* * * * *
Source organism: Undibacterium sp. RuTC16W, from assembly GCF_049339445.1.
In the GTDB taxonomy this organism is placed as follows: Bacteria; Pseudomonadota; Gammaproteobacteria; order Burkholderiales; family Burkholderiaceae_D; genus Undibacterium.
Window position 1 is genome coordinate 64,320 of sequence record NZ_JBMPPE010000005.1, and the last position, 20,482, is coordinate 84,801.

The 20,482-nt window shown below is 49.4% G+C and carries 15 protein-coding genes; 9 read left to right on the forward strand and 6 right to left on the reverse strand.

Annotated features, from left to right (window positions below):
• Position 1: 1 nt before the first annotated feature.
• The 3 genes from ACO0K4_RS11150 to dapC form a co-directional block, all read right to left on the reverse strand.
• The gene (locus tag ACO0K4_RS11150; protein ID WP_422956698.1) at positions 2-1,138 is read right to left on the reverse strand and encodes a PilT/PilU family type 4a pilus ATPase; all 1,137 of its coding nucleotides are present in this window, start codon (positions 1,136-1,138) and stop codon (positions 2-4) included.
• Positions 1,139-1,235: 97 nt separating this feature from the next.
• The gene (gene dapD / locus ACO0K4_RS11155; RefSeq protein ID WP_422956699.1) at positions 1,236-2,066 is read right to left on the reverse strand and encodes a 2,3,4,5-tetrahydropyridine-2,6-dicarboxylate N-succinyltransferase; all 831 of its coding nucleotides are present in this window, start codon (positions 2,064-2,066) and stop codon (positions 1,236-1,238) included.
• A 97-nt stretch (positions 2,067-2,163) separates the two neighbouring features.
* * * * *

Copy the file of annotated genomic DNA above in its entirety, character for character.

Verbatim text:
Source organism: Undibacterium sp. RuTC16W, from assembly GCF_049339445.1.
In the GTDB taxonomy this organism is placed as follows: Bacteria; Pseudomonadota; Gammaproteobacteria; order Burkholderiales; family Burkholderiaceae_D; genus Undibacterium.
Window position 1 is genome coordinate 64,320 of sequence record NZ_JBMPPE010000005.1, and the last position, 20,482, is coordinate 84,801.

The 20,482-nt window shown below is 49.4% G+C and carries 15 protein-coding genes; 9 read left to right on the forward strand and 6 right to left on the reverse strand.

Annotated features, from left to right (window positions below):
• Position 1: 1 nt before the first annotated feature.
• The 3 genes from ACO0K4_RS11150 to dapC form a co-directional block, all read right to left on the reverse strand.
• The gene (locus tag ACO0K4_RS11150; protein ID WP_422956698.1) at positions 2-1,138 is read right to left on the reverse strand and encodes a PilT/PilU family type 4a pilus ATPase; all 1,137 of its coding nucleotides are present in this window, start codon (positions 1,136-1,138) and stop codon (positions 2-4) included.
• Positions 1,139-1,235: 97 nt separating this feature from the next.
• The gene (gene dapD / locus ACO0K4_RS11155; RefSeq protein ID WP_422956699.1) at positions 1,236-2,066 is read right to left on the reverse strand and encodes a 2,3,4,5-tetrahydropyridine-2,6-dicarboxylate N-succinyltransferase; all 831 of its coding nucleotides are present in this window, start codon (positions 2,064-2,066) and stop codon (positions 1,236-1,238) included.
• A 97-nt stretch (positions 2,067-2,163) separates the two neighbouring features.